Cycle safety needs 'attitude change'
A Christchurch widower says the only way cyclists will stop being killed on our roads is for drivers to pay them more attention.
Malcolm Drummond's comments came after a Coronial inquiry found all cycling deaths were preventable.
Coroner Gordon Matenga yesterday released a review titled Cycling Safety in New Zealand, which looks at a spate of 13 cycling deaths in 2010 and also takes into account the deaths of 94 cyclists since 1997.
It found all the cyclist deaths were preventable.
Matenga has called for the formation of an expert panel led by the NZ Transport Agency (NZTA), to make recommendations to central and local government on how to prevent further cycling deaths and improve safety.
"The thrust of the submissions from . . . Cycling Advocates Network was that a rethink of cycling safety in New Zealand was required, that attitudes both of motorists to cyclists and cyclists to motorists need to change," Matenga said.
He stopped short of making recommendations specific to the incidents being reviewed, such as making it compulsory to wear high visibility clothing.
"The making of such recommendations would not, in fact, result in making the roads safer for all road users," Matenga said.
Drummond's wife Joanne Marjorie Drummond died after she was hit by a motorist turning left into Breezes Rd from Wainoni Rd.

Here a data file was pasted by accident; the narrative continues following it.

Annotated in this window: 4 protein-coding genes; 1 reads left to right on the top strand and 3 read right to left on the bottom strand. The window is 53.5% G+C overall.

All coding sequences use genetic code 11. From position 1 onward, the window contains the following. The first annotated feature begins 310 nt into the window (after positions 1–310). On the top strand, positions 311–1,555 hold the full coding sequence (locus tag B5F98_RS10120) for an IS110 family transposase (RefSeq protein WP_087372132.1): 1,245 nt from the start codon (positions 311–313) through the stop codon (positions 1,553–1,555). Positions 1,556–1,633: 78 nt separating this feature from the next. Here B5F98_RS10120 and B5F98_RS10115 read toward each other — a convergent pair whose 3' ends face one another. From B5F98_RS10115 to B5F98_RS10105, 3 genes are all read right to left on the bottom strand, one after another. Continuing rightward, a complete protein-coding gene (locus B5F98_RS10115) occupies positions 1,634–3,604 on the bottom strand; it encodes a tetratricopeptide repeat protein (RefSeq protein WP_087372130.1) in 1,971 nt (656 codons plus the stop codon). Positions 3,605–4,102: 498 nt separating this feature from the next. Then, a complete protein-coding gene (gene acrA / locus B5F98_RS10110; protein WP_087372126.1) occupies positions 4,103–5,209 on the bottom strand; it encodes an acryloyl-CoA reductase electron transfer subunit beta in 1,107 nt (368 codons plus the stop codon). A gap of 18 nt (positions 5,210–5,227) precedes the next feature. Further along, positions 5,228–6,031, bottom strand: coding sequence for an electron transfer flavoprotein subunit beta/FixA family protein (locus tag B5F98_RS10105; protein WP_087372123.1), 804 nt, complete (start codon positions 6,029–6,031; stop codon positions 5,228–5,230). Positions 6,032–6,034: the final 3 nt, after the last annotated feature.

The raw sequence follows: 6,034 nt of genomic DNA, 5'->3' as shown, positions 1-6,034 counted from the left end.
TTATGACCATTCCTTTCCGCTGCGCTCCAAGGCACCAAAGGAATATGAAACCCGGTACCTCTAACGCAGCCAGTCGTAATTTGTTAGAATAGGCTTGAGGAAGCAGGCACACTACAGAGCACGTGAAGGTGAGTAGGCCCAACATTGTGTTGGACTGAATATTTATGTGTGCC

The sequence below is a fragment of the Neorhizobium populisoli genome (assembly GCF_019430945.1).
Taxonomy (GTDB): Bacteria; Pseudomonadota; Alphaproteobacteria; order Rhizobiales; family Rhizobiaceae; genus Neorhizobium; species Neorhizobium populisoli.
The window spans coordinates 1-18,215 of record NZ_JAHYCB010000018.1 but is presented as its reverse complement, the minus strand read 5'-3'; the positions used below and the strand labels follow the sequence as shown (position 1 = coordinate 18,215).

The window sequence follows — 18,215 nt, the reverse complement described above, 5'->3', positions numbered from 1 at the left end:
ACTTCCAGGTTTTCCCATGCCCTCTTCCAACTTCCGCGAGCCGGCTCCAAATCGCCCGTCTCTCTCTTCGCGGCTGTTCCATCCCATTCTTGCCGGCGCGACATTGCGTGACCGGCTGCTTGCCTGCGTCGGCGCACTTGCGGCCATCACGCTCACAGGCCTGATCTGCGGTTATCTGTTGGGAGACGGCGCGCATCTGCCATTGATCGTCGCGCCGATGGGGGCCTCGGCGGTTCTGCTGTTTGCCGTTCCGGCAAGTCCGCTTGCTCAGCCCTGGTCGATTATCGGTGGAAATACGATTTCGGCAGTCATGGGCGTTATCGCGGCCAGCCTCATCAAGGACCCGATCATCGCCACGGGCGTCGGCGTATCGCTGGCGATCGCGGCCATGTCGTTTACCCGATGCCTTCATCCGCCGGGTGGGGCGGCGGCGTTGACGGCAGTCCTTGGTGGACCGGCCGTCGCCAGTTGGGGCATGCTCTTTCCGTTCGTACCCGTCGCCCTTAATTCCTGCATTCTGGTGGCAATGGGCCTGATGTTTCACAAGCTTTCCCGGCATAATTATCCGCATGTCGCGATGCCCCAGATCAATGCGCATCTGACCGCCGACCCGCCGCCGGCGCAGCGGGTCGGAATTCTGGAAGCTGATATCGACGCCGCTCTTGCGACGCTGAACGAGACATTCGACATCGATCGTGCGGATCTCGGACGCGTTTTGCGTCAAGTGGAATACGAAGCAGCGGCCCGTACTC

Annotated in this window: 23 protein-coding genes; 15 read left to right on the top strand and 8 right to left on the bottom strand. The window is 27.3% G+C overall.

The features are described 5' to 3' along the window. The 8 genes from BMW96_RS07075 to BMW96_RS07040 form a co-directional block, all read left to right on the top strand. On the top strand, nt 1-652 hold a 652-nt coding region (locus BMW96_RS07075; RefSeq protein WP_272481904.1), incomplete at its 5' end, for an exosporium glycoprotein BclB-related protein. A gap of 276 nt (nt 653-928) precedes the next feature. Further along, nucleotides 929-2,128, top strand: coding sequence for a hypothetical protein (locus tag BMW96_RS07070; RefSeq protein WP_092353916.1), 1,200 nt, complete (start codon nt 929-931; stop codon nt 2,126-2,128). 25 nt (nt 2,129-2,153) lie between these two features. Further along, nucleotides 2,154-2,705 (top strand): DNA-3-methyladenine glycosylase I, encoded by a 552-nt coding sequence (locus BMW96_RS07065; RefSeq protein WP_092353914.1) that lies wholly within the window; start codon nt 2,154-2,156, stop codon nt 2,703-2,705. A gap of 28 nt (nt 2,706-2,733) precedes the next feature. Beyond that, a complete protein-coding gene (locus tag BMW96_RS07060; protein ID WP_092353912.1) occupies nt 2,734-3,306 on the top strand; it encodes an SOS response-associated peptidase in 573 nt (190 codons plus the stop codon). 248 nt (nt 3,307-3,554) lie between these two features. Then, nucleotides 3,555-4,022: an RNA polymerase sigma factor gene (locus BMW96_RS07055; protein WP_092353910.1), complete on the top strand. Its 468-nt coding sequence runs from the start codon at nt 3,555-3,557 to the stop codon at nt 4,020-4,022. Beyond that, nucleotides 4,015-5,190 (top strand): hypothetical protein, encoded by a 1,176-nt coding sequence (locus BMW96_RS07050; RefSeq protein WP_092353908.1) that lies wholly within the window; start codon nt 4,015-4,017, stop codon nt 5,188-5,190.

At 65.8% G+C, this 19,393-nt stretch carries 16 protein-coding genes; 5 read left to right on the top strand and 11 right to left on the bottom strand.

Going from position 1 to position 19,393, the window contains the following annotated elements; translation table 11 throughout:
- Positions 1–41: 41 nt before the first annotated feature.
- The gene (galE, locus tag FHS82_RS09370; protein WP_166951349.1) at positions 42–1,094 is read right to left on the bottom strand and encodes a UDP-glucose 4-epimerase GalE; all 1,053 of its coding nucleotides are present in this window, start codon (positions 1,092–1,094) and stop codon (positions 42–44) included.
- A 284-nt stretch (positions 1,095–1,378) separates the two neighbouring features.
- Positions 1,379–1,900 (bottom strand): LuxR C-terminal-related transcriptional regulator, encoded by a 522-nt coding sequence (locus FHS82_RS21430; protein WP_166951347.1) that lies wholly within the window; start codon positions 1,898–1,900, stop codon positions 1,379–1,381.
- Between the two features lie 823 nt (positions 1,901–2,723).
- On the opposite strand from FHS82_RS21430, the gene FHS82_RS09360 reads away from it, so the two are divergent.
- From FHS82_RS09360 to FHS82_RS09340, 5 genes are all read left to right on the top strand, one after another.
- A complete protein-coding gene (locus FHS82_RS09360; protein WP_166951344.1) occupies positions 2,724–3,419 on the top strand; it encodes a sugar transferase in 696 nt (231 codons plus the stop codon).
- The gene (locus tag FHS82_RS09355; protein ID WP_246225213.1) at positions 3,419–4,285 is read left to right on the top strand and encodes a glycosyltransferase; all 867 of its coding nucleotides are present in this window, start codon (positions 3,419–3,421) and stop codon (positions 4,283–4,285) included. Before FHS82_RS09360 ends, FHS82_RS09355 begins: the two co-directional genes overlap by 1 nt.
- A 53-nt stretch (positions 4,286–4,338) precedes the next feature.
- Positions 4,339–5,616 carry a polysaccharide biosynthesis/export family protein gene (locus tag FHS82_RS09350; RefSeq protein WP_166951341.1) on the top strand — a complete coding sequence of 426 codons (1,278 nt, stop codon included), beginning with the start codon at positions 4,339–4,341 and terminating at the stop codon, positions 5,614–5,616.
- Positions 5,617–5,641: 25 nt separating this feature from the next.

She had been riding straight on Wainoni Rd on a green light, and it appeared the driver did not see her on the vehicle's left.
She and her bike ended up under the vehicle.
Drummond said making high-visibility clothing compulsory or having separate cycle lanes would not have helped in his wife's case.
The answer was simply in people being more aware.
"Everybody's wearing high-vis these days. Should we hang high-vis up at the intersections?
"Christchurch city council are spending $70 million to $80 million on cycleways, but our roads are just not wide enough," he said.
"My wife was on the cycle lane. She sticks right to the b.....y gutter.
"The cyclists and drivers must share the road and be more aware of each other and be more courteous."
Cycling Advocates' Network spokesman Patrick Morgan said a cycle safety panel was unlikely to produce the best result, and a wide-reaching public inquiry, similar to that conducted after Cave Creek disaster, would be a better solution. "Cycling is not a problem to be solved."
An inquiry into cycling should look at its benefits and how groups could work together to achieve them, Morgan said.
Cyclists who have been struck by cars in Christchurch this year:
Joanne Marjorie Drummond, 54: Died after being struck by a car turning from Wainoni Rd into Breezes Rd on March 27.
Carl Peter Taylor, 31: Died in hospital from serious head injuries after being struck by an oncoming vehicle on Pages Rd on March 24. He may have crossed the centre line.
Colin Frank Alexander, 76: Died on Hills Rd on July 16. He may have swerved in front of a car going in the same direction.